(The Root) — "Old dude met mom it was on/Then he named me over a phone, prison term," raps 2 Chainz in "My Moment," referring to how his imprisoned father named him Tauheed Epps. The Georgia rapper's dad cycled in and out of prison, leaving his mother to largely raise him alone. Despite doing well in high school and attending the University of Alabama on a basketball scholarship, a young 2 Chainz was also defined by his father's criminal ways. "I've been a felon since I was 15," the 36-year-old rapper told The Root.
But spitting rhymes for money eventually became his career path. His first taste of rap fame was as Tity Boi, part of the duo Playaz Circle, best known for the moderate 2007 hit "Duffle Bag Boy," with Lil Wayne. The name change to 2 Chainz came when the duo split ways after their second album in 2009.
Now Rick Ross, Kanye West, Drake and Nicki Minaj are just a few of the artists who have sought 2 Chainz's "swag" on their records. On the strength of monster party anthems "Birthday Song" and "I'm Different," his album Based on a T.R.U. Story has shot up the charts. He's nabbed three BET Hip Hop Awards and is also nominated for two Grammys, including best rap album. It seems that going solo was the right decision.
The Root recently caught up with 2 Chainz to discuss how he has advocated for felon voting rights. Plus he shared some parenting tips for anyone worried about how he, Elton John or even the Rolling Stones might be corrupting youths.
The Root: You've come a long way. How is Tity Boi different from 2 Chainz?
2 Chainz: Those are still the same people. I've been "Tity Boi" my whole life. That's what my family calls me. As it relates to my music, that will always continue to evolve and change. I'm definitely a wiser businessman. At this level, I understand the nature of the business, and that helps me grow. Gives me the information I need to continue to build my brand.
TR: You've done some important work on social issues to encourage people to vote in the 2012 presidential elections. Can you explain your involvement?
2C: I'm very excited to see that the people's voice has been heard. I campaigned all fall for Hip Hop Caucus' "Respect My Vote" Campaign. My platform was focused around the felon vote and reversing the disenfranchisement of the vote of color, but the real point of it all was explaining to people how important it was to use their voice as a way to effect change in their communities. This was very important to me.
As I've shared before, I was introduced to the street element as a young teen. This affected some of my choices, and I found myself in some not-so-positive circumstances. And while I've been able to completely turn my life around, there are still many youth out there facing the same circumstances. So it was important that I use the 2 Chainz influence to change some lives and shine light on the issues.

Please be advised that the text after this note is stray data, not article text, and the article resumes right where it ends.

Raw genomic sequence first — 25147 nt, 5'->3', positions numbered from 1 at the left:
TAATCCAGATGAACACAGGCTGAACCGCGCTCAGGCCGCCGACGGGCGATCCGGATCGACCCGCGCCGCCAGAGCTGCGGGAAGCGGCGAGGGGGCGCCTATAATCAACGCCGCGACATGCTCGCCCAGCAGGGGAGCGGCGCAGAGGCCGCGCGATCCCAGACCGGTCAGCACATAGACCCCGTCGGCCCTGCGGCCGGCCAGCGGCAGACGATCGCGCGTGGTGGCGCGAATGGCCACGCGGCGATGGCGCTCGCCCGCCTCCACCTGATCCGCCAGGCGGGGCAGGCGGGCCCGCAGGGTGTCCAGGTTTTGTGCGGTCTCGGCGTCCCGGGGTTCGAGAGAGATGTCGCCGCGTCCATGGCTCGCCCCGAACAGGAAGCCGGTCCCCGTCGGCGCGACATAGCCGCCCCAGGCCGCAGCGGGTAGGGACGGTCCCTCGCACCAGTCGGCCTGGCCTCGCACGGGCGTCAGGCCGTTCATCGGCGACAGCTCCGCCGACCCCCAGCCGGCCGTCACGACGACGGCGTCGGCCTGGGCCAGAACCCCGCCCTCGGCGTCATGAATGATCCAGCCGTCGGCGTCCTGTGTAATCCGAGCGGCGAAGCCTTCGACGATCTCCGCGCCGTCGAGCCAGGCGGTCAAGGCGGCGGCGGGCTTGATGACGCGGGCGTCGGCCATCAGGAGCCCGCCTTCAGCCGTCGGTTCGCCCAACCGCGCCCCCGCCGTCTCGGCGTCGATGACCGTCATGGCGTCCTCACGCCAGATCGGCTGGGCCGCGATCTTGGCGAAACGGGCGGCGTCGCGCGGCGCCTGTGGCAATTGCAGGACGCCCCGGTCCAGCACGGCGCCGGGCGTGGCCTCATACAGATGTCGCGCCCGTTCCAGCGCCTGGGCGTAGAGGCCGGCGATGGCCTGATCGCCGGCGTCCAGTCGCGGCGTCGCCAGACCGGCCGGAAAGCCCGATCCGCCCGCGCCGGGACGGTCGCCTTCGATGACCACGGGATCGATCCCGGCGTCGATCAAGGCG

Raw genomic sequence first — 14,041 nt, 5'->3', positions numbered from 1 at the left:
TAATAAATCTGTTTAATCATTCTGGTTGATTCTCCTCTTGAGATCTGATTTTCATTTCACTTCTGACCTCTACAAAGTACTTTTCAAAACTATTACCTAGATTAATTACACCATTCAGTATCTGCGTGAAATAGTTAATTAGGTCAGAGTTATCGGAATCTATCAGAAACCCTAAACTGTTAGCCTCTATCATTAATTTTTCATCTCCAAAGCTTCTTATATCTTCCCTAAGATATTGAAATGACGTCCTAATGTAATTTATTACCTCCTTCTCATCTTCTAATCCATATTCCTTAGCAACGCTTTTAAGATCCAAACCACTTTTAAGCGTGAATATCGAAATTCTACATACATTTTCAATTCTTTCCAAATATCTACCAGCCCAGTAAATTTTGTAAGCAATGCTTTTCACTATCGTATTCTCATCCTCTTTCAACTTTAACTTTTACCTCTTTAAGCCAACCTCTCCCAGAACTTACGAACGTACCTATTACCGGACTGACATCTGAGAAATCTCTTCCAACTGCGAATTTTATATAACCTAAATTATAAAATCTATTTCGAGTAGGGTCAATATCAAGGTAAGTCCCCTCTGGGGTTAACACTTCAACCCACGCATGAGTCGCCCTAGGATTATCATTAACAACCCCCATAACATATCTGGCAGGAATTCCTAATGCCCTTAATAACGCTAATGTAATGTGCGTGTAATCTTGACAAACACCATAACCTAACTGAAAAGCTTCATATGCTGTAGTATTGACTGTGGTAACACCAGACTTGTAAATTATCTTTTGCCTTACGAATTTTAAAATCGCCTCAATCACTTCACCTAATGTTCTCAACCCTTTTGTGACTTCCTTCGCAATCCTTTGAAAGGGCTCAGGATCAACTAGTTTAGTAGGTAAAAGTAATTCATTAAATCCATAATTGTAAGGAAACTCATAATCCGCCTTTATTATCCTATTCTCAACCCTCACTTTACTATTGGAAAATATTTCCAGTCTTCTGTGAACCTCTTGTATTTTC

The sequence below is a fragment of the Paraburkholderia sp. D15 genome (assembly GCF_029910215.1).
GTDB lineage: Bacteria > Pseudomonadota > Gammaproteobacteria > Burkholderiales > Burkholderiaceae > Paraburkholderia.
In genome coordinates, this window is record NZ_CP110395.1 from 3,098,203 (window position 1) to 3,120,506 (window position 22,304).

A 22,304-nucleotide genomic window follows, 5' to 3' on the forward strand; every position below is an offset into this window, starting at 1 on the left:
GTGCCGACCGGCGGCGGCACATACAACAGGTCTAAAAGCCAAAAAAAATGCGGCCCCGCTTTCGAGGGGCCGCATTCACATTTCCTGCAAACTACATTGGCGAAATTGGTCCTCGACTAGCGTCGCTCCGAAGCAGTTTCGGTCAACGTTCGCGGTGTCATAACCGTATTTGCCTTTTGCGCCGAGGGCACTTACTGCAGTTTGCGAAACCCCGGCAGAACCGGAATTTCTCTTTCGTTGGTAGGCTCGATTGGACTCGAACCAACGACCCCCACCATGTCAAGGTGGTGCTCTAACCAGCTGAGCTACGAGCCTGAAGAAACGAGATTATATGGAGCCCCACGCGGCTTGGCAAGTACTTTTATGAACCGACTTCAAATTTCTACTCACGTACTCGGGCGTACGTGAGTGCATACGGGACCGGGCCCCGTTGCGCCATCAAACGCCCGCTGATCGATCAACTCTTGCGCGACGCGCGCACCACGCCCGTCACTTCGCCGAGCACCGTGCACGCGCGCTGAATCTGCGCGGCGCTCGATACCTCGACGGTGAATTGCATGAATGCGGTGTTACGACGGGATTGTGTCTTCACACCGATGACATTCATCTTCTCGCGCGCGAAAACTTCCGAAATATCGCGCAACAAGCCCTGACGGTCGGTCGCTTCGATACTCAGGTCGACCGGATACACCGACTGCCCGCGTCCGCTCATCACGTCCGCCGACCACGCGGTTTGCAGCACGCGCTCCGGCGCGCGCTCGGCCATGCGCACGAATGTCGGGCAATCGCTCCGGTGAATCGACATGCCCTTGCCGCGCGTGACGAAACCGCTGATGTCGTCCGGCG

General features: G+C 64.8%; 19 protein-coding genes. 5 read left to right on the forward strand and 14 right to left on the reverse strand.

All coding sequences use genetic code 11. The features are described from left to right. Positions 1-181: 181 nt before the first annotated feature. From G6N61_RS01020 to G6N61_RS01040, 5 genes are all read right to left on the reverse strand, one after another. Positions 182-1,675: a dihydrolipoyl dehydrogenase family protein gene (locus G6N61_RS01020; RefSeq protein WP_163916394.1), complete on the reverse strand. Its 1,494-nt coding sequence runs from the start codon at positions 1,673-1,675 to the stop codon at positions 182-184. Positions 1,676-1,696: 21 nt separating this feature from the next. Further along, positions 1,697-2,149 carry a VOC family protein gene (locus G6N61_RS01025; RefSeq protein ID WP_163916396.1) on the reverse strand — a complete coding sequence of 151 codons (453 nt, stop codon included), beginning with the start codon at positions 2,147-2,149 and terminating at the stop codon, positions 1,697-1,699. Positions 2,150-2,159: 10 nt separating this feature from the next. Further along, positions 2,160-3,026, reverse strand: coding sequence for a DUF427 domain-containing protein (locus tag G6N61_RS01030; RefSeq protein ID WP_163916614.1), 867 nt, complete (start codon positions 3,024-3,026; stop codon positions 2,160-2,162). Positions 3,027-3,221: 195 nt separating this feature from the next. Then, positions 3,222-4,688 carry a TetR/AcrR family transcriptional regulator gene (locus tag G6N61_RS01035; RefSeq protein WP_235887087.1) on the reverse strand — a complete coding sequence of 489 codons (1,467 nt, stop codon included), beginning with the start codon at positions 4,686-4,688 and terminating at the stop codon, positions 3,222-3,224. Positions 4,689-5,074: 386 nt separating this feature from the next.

TR: Rather than hip-hop just being represented by "gangsta rap" or money triumphalism, we are beginning to hear more stories of black poverty and oppression from artists like Kendrick Lamar and Slaughterhouse. But hip-hop that unequivocally calls for fighting for social justice is still largely underground, like Immortal Technique, or "old skool," like Public Enemy and Dead Prez. What are your thoughts about the different trends in hip-hop and how it might evolve lyrically?
2C: I see hip-hop growing artistically. Don't get me wrong, I understand the role music has played in black people's history, period. From slavery through today, there's a deep connection. It was a form of communication.
But at the same time, if hip-hop is really an art form, then why shouldn't there be different types, different reflections? There are fans for all of it. My lyrics may not necessarily be for everyone. But that doesn't mean that they don't represent a time and place in some people's lives.
TR: People complain about how women are treated in hip-hop as bitches and hos. Do you think the misogyny will ever end, and why is it such a key part of the music?
2C: Elton John had a song called "The Bitch Is Back," the Rolling Stones were misogynistic at times. But the focus is on hip-hop? Music can sometimes be offensive. Musicians are always going to do or say something people don't think is correct.
I'm not ignoring the fact that young people hear these lyrics. But it's important that parents raise their children. Period. Don't just put them in front of the television and let society raise them.
I have two daughters, so of course I'm concerned about what they'll listen to. But I'm also their parent. I don't play just anything around my daughter. We monitor what she hears. It's up to parents to teach their children.
Leila McDowell is a journalist and former broadcast reporter. She also serves as managing director for communications at the Advancement Project.